Sonia Pereiro-Mendez. Credit: Mark Thomas/REX Shutterstock
Yesterday Goldman Sachs and Sonia Pereiro-Mendez reached a confidential out of court settlement just as her sex discrimination case was about to really get going. The London-based senior banker was due to play conversations she had secretly recorded with her managers in court, as part of allegations the investment bank had cut her salary and denied her millions in bonuses, particularly after she became pregnant.
It’s not surprising the mother of two, who had worked for Goldman since 2003, took whatever it offered. ‘We are pleased this matter is resolved,’ the bank, which claimed the pay cuts were down to poor performance, said in a barely-there statement. We bet the Vampire Squid was falling over itself to stop its entrails from being exposed.
Pereiro-Mendez, nor any other discriminated-against woman or minority for that matter, shouldn’t be judged personally for not pushing a no doubt extremely stressful case to the wire. But to make the playing field completely level more of these claims have to have their day in court, so culpable employers are well and truly dragged through the mud of their own misogyny.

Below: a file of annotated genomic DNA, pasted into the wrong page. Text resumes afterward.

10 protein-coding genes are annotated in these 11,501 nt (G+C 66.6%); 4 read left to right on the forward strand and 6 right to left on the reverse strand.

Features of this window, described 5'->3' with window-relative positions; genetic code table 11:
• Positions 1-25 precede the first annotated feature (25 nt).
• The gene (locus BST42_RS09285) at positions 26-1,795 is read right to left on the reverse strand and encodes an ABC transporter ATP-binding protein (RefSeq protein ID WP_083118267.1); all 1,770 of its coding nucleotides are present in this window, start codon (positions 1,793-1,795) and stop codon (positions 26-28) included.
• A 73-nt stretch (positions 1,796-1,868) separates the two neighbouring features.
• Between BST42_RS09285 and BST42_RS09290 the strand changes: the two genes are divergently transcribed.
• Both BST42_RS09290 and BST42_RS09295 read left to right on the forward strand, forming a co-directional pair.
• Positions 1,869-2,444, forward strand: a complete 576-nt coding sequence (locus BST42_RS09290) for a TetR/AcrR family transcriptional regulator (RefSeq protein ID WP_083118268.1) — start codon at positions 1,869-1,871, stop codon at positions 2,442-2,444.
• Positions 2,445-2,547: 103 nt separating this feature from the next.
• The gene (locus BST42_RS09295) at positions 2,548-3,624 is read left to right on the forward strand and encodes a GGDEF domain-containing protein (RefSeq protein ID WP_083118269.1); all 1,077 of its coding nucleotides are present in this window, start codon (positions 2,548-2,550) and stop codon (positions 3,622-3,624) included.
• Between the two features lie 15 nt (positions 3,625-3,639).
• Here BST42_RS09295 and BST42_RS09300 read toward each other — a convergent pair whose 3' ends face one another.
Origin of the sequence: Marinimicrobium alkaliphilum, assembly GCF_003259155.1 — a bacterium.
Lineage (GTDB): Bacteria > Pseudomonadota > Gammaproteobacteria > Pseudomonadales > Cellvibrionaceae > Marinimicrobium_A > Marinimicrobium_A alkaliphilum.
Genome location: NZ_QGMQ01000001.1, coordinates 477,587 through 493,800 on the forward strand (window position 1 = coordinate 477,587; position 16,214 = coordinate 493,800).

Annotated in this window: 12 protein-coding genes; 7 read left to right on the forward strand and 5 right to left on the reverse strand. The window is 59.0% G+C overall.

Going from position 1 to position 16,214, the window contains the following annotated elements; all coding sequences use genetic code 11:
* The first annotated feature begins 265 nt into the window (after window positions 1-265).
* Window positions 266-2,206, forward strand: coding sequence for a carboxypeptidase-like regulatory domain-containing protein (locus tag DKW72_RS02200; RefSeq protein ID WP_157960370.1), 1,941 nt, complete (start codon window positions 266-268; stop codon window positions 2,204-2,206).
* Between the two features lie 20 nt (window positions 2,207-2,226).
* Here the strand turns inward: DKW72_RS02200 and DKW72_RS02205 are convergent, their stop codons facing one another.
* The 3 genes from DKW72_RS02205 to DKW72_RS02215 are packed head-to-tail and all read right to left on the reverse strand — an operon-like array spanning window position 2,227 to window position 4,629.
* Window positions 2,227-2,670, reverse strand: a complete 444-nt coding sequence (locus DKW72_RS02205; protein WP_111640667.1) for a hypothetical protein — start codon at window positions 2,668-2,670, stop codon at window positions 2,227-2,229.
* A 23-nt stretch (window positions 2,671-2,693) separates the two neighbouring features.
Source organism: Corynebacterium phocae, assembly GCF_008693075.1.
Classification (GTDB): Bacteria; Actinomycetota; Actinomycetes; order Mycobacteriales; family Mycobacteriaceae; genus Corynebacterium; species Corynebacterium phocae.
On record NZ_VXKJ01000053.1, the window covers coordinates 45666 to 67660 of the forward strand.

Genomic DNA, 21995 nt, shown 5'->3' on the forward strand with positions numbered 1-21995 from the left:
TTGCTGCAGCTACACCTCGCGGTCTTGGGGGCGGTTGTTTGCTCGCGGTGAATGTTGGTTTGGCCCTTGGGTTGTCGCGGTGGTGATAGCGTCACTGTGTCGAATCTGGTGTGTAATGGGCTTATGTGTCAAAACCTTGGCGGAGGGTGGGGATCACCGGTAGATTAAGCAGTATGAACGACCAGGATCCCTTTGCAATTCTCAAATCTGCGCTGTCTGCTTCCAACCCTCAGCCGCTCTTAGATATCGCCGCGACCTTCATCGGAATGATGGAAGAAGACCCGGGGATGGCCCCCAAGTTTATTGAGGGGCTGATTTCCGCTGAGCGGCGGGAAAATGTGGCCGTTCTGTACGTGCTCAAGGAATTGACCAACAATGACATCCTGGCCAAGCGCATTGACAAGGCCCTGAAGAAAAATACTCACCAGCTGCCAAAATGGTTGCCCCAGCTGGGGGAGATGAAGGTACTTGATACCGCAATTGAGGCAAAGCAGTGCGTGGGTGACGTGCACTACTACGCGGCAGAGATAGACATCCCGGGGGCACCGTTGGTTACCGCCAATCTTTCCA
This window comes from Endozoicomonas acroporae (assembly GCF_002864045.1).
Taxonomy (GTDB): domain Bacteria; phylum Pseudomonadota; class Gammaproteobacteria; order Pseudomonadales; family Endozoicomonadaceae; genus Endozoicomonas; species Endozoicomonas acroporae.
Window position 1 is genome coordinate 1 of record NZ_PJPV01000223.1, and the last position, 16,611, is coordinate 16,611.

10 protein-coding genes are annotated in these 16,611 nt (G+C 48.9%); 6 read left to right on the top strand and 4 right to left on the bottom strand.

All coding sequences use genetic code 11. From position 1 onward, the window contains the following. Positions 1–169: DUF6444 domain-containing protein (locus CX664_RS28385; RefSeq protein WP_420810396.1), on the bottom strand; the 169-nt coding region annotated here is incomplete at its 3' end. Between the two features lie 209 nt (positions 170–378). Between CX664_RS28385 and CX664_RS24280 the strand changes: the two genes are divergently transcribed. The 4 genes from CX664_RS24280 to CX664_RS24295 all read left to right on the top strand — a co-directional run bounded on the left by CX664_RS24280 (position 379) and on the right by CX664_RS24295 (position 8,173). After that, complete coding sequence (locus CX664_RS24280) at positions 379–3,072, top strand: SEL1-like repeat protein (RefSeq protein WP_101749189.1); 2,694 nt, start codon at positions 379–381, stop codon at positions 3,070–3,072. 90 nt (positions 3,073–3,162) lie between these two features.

The gagging orders that go along with these settlements lather on the layers of silence surrounding sexism in the workplace. It is extraordinarily difficult to speak up about discrimination, no matter how thorough your company’s official diversity policies are. But it is doubly difficult when no one else is standing up and it can feel like you are the only one going through something like that.
The male-dominated US tech sector was severely rattled last month by Ellen Pao’s discrimination case against her former employer, Silicon Valley venture capital firm Kleiner Perkins Caufield & Byers. After all, it’s hard to ignore a problem when it’s splashed across every news website and front page worth their salt.
When the result was handed down #thankyouEllenPao trended Stateside and a group of women took out a full page San Francisco newspaper ad that simply read, ‘Thanks Ellen.’
Pao had lost – but not in the court of public opinion. We need more like her on both sides of the pond.